Maui Food and Dining

Fabiani’s: Go For the Pastries, Pizza

October 2, 2012, 2:47 PM HST
* Updated October 2, 4:27 PM
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Vanessa Wolf is a former head chef, previously working in Portland, Oregon. She offers her blunt assessments in the interests of honesty and improving Maui’s culinary scene.

Michelle Fabiani’s stunning and extensive array of fresh-made pastry offerings. Photo by Vanessa Wolf.

By Vanessa Wolf

Tucked off Lipoa Street, smack dab between South Kihei Road and the Piilani Highway, Fabiani’s Bakery and Pizzeria is a little tricky to find.

The restaurant is in part a family affair. Owners Lorenzo and Michelle Fabiani met on Maui. Italian-born Lorenzo was the maitre’d at Matteos, and Michelle has been the pastry chef at the Grand Wailea and Longhi’s.

Her expertise shows. Walking in, one is confronted with the beautiful dessert case, overflowing with her house-made pastries and treats: arguably the highlight of their offerings. Some of the not-to-be missed options include cupcakes (the flavors change daily), gluten-free macaroons, and of course cannoli.

The Caesar salad. Photo by Vanessa Wolf.


One imagines Michelle is making the rosemary focaccia, as well. The flatbread makes an appearance with nearly every dish. The garlic bread ($4.50) starts with a base of the rosemary focaccia and is coated with a healthy amount of butter and garlic powder. It’s finished with a touch of Parmesan cheese and is perfectly pleasant. The side of marinara sauce (an unexpected $2 upcharge) was unnecessary and overpowering.


The Caesar salad ($7 full/$4 half) was so-so. Garnished with large rosemary focaccia “croutons,” the thin dressing was unevenly applied. It had a predominantly lemony flavor that was quite sweet and absent of any discernible garlic or anchovy notes. For Maui, the price is fair, but not necessarily worth ordering twice.

The pizzas are made with an exceptional thin, crispy crust, although Fabiani’s also offers a homemade gluten-free crust for an additional $2.99. The Margherita ($9) was listed as featuring “homemade tomato sauce, mozzarella cheese, and fresh basil.” Rather than the light, fresh tomato and buffalo mozzarella anticipated, the delivered product is a little more like a “typical” pie with cooked sauce and shredded cheese: not a complaint, just a caveat.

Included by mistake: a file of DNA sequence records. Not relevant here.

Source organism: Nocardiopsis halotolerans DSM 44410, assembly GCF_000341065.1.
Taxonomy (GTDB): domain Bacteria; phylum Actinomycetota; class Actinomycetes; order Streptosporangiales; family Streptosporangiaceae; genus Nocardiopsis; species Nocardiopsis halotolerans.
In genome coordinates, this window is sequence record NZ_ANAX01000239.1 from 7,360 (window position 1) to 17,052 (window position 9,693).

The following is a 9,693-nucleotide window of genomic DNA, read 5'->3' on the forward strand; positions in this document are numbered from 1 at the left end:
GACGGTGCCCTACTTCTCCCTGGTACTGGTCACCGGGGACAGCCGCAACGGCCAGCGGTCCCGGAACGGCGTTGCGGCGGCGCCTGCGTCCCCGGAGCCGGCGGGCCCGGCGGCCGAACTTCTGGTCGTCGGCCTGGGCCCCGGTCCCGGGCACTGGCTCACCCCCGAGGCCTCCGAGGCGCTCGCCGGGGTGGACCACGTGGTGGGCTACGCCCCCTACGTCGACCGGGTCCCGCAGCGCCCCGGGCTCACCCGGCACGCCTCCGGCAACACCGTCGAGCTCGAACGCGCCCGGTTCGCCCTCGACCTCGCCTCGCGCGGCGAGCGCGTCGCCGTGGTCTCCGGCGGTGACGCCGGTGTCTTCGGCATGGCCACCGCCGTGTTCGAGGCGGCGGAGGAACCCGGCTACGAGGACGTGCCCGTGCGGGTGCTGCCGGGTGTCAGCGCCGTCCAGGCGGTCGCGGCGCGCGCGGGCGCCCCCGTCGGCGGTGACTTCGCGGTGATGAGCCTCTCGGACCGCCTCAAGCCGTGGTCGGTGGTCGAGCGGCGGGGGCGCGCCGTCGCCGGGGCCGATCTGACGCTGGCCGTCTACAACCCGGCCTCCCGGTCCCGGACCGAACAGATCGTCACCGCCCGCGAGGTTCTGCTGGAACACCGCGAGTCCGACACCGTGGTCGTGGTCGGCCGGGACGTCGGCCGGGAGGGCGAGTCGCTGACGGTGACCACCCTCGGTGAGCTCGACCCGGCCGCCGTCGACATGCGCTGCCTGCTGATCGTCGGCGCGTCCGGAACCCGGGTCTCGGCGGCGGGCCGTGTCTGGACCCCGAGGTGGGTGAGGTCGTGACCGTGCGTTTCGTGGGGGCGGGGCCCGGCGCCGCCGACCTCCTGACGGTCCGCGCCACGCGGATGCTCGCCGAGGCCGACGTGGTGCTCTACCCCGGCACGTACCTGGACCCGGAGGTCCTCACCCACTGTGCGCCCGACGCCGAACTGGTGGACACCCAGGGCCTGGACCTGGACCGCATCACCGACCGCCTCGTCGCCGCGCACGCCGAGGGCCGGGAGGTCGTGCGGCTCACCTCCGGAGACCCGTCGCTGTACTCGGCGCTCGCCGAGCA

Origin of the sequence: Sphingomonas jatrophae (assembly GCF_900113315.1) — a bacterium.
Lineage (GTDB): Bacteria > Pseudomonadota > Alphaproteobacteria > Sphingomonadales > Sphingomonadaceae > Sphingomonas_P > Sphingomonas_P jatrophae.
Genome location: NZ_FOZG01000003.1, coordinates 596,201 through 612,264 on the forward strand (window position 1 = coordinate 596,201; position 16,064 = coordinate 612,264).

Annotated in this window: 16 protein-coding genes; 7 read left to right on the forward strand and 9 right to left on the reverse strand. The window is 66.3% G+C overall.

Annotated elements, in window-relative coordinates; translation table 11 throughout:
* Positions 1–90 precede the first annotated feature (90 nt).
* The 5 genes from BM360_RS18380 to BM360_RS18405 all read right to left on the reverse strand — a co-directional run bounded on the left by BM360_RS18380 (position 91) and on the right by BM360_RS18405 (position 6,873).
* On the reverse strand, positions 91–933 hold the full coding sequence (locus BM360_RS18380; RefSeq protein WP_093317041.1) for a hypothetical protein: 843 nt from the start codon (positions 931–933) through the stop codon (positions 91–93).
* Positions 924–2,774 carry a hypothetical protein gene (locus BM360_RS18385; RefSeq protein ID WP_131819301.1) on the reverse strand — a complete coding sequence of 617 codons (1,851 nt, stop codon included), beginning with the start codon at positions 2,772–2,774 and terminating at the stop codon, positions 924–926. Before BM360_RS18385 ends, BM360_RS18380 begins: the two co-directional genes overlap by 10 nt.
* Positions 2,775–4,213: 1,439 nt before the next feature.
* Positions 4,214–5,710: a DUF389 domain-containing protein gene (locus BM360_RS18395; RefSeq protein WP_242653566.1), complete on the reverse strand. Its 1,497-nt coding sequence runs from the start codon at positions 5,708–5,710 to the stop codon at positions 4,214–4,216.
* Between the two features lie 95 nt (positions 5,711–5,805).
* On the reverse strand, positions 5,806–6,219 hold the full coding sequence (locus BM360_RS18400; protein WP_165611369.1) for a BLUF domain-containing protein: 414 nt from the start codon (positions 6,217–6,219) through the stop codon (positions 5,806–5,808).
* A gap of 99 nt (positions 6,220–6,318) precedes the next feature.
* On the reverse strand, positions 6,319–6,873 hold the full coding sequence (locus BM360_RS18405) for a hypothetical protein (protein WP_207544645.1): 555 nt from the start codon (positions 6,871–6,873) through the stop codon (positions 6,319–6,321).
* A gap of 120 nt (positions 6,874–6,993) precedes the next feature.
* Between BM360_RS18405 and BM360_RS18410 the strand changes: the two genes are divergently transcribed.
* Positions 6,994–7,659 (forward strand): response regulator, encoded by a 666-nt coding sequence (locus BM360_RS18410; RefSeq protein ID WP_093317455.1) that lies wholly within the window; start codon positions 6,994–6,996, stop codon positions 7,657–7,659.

The pizza special du jour: “Quattro Sezionis.” Photo by Vanessa Wolf.

On a different occasion, Maui Now sampled the “Quattro Sezionis” pizza special ($10). The pizza arrived with four distinct and separate toppings: artichoke hearts, kalamata olive slices, prosciutto ham, and mushrooms. This particular pizza was excellent, featuring a light coating of the same tomato sauce and cheese and a healthy portion of each of the toppings. The artichoke was the favorite, followed by the prosciutto. The uber-thin crust is unique and provides a great template for the toppings.


On the third and final visit, Maui Now started with the Antipasto platter ($10). It featured three slices of salami and three of what the waitress said was “Coppola.” No one could ever be flagged down to confirm/deny, but a little Googling indicates it was Capicola. The appetizer arrived with a basket of crostini, once again the ubiquitous rosemary focaccia.

The antipasto plate. Photo by Vanessa Wolf.

Alongside the artichoke hearts and kalamata olives, the “chef’s salad” was a scant portion of arugula topped with two tomato slices. Although there was no discernable dressing flavor, the lettuce was quite wilted as if it had been frozen and defrosted. Overall, it probably would have been better to leave it off altogether.

In contrast, the Lorenzo’s Homestyle Meat Lasagna ($13) delivers a sizable piece of very traditional “like mom used to make” flavor. There was no scrimping on Italian sausage, with multiple meat chunks the size of a shooter marble inside. The sauce seemed to be the same found on the pizza and delivered with the garlic bread and the same is true of the cheese. It was challenging to finish the hearty portion, a good value for the price.

Service is affable but inattentive. It can be hard to get anyone’s attention even if you’re the only person in the dining room. One can make extended – even desperate – eye contact with the waiter/waitress/bartender/manager, and yet fail to be approached. This only gets more challenging when the place is busy.

The homestyle meat lasagna. Photo by Vanessa Wolf.

Still, with some of – if not the – best pastry selections on Maui, Fabiani’s is worth a visit. Moreover, if you’re a fan of thin crust pizza, the value offered for the price is not to be missed.

We welcome your feedback. Please let us know if you hear of any new restaurants opening or reopening, total menu overhauls, or simply know of a hidden treasure you want to share. Have a restaurant you want reviewed (or re-reviewed)? Drop us a line.

Dying to know how a certain dish is made so you can recreate it at home? Send in a request, and we will try to pry the secret out of the chef…and even take a run at cooking it up ourselves. Mahalo. -vanessa(

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